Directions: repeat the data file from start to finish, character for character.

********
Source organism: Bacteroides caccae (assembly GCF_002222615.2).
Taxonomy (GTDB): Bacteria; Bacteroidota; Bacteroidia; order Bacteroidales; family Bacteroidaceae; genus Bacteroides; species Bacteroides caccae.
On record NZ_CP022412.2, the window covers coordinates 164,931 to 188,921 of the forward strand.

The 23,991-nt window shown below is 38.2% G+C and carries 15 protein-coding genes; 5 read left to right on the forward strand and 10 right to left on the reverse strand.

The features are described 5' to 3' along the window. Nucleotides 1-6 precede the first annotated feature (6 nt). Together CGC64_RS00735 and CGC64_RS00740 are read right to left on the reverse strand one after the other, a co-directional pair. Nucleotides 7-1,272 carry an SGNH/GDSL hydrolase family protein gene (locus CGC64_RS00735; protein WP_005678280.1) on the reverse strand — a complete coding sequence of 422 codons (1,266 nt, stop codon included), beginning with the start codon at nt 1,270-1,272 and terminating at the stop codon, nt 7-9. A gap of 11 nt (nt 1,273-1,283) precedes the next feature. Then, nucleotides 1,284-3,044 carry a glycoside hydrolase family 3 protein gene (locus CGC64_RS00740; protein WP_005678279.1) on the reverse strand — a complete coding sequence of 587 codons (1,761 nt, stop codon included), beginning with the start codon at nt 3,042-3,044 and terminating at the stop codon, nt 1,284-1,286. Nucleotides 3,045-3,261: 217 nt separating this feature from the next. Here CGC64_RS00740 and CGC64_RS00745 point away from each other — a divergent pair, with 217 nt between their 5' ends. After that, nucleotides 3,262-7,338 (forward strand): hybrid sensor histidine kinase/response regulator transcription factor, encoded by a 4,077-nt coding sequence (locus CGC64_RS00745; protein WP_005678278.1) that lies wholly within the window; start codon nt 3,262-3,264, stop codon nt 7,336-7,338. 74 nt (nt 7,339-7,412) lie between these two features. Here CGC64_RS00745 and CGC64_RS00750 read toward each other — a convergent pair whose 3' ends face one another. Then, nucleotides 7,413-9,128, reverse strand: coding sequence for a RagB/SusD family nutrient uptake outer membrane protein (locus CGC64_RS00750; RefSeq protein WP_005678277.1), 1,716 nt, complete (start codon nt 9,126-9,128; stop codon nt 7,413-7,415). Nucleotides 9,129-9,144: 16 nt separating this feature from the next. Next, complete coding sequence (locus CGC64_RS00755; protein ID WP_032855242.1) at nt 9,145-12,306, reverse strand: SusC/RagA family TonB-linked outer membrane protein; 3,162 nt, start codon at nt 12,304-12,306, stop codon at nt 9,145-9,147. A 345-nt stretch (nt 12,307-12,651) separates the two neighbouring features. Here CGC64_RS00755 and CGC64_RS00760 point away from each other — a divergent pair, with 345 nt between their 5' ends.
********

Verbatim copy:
Source organism: Bacteroides caccae (assembly GCF_002222615.2).
Taxonomy (GTDB): Bacteria; Bacteroidota; Bacteroidia; order Bacteroidales; family Bacteroidaceae; genus Bacteroides; species Bacteroides caccae.
On record NZ_CP022412.2, the window covers coordinates 164,931 to 188,921 of the forward strand.

The 23,991-nt window shown below is 38.2% G+C and carries 15 protein-coding genes; 5 read left to right on the forward strand and 10 right to left on the reverse strand.

The features are described 5' to 3' along the window. Nucleotides 1-6 precede the first annotated feature (6 nt). Together CGC64_RS00735 and CGC64_RS00740 are read right to left on the reverse strand one after the other, a co-directional pair. Nucleotides 7-1,272 carry an SGNH/GDSL hydrolase family protein gene (locus CGC64_RS00735; protein WP_005678280.1) on the reverse strand — a complete coding sequence of 422 codons (1,266 nt, stop codon included), beginning with the start codon at nt 1,270-1,272 and terminating at the stop codon, nt 7-9. A gap of 11 nt (nt 1,273-1,283) precedes the next feature. Then, nucleotides 1,284-3,044 carry a glycoside hydrolase family 3 protein gene (locus CGC64_RS00740; protein WP_005678279.1) on the reverse strand — a complete coding sequence of 587 codons (1,761 nt, stop codon included), beginning with the start codon at nt 3,042-3,044 and terminating at the stop codon, nt 1,284-1,286. Nucleotides 3,045-3,261: 217 nt separating this feature from the next. Here CGC64_RS00740 and CGC64_RS00745 point away from each other — a divergent pair, with 217 nt between their 5' ends. After that, nucleotides 3,262-7,338 (forward strand): hybrid sensor histidine kinase/response regulator transcription factor, encoded by a 4,077-nt coding sequence (locus CGC64_RS00745; protein WP_005678278.1) that lies wholly within the window; start codon nt 3,262-3,264, stop codon nt 7,336-7,338. 74 nt (nt 7,339-7,412) lie between these two features. Here CGC64_RS00745 and CGC64_RS00750 read toward each other — a convergent pair whose 3' ends face one another. Then, nucleotides 7,413-9,128, reverse strand: coding sequence for a RagB/SusD family nutrient uptake outer membrane protein (locus CGC64_RS00750; RefSeq protein WP_005678277.1), 1,716 nt, complete (start codon nt 9,126-9,128; stop codon nt 7,413-7,415). Nucleotides 9,129-9,144: 16 nt separating this feature from the next. Next, complete coding sequence (locus CGC64_RS00755; protein ID WP_032855242.1) at nt 9,145-12,306, reverse strand: SusC/RagA family TonB-linked outer membrane protein; 3,162 nt, start codon at nt 12,304-12,306, stop codon at nt 9,145-9,147. A 345-nt stretch (nt 12,307-12,651) separates the two neighbouring features. Here CGC64_RS00755 and CGC64_RS00760 point away from each other — a divergent pair, with 345 nt between their 5' ends.